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Soviet Modernism:
The City of Tomorrow

"The City of Tomorrow" is an ongoing research and exhibition project on the life and afterlife of the Soviet city. This website serves as the exhibition’s digital dossier, providing introductory articles and additional content on Soviet Modernism and its links to Germany. Consisting of a traveling core and changing local extensions with a focus on architecture and urbanism, the exhibition is presented by the Goethe-Institut with support from Tranzit.at in several major cities in Eastern Europe and Central Asia, starting with Yerevan, Minsk, Moscow, and Novosibirsk in 2019/20.

  • The Saturn Widescreen Cinema, Tolyatti, Russia | Architects: M. Bubnov, V. Lazarev, I. Semeikin, E. Ter-Stepanov, engineer: V. Nemirovsky, 1971 | Photo from Soviet postcard © Research group "Modernism - Tolyatti"
    The Saturn Widescreen Cinema, Tolyatti, Russia | Architects: M. Bubnov, V. Lazarev, I. Semeikin, E. Ter-Stepanov, engineer: V. Nemirovsky, 1971 | Photo from Soviet postcard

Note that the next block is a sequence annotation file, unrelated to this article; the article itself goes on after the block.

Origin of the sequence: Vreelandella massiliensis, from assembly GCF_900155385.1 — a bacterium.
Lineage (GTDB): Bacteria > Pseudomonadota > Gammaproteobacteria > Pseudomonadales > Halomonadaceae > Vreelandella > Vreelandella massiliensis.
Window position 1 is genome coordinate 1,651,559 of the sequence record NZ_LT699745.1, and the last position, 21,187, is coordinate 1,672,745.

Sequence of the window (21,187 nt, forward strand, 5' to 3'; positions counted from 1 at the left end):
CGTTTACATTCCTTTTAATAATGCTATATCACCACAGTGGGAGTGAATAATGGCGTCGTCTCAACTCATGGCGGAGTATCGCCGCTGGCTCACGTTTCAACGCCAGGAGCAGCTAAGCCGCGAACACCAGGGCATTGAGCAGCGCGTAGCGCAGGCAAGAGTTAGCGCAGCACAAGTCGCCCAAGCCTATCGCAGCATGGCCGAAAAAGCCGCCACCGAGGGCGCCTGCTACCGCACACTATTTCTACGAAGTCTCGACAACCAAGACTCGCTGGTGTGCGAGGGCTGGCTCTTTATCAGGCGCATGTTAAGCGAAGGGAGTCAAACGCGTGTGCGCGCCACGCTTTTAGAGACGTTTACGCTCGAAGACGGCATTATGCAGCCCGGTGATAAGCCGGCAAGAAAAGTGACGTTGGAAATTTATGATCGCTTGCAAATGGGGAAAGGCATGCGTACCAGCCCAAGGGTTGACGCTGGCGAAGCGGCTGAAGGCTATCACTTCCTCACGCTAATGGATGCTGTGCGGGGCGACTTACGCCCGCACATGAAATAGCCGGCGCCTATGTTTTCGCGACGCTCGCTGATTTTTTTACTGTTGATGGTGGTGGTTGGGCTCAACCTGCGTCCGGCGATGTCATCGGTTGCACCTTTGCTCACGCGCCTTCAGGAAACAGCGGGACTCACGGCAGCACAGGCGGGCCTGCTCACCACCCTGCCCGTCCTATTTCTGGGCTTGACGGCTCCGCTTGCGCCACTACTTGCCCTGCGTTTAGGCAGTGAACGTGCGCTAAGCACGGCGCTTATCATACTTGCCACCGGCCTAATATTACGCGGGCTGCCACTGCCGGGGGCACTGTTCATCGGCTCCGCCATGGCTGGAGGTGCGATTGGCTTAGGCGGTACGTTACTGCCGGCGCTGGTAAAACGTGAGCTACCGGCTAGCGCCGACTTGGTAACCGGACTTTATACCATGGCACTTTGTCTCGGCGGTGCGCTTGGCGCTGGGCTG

• A panoramic cinema, graduation project, Moscow Institute of Architecture | By E. Kuznetsov, supervisors: M. P. Parusnikov, G. Y. Movchan, S. Kh. Satunts, 1959 © Moscow Institute of Architecture
    A panoramic cinema, graduation project, Moscow Institute of Architecture | By E. Kuznetsov, supervisors: M. P. Parusnikov, G. Y. Movchan, S. Kh. Satunts, 1959
  • Ministry of Transportation, Tbilisi, Georgia | Architects: George Chakhava, Zurab Jalaghania, T. Tkhilava, V. Kimberg, 1974 © George Chakhava's personal archive collected and selected by Vahram Aghasyan, Nini Palavandishvili and Lali Pertenava as a part of Frozen moments. Architecture Speaks Back curated by Joanna Warsza, Tbilisi, 2010
    Ministry of Transportation, Tbilisi, Georgia | Architects: George Chakhava, Zurab Jalaghania, T. Tkhilava, V. Kimberg, 1974
  • Komitas Chamber Music Theater, Yerevan, Armenia | Architect: Stepan Kyurkchyan, 1968-1977 © Kyurkchyan Archive
    Komitas Chamber Music Theater, Yerevan, Armenia | Architect: Stepan Kyurkchyan, 1968-1977
  • Karl Marx Library, Ashgabat, Turkmenistan | Architects: Abdullah Akhmedov, Boris Shpak, Vladimir Alekseyev, 1960-1975, sculptor: Vadim Kosmatschof, 1975 © Archive Kosmatschof
    Karl Marx Library, Ashgabat, Turkmenistan | Architects: Abdullah Akhmedov, Boris Shpak, Vladimir Alekseyev, 1960-1975, sculptor: Vadim Kosmatschof, 1975
  • Kalkauz, design for a prototype micro-district development, Tashkent, Uzbekistan | Architects: Sabir Rakhimov, Andrey Kosinskiy, project leaders: Gennady Korobovtsev, Georgy Grigoryants, et al., 1978 (unrealized) © Andrey Kosinskiy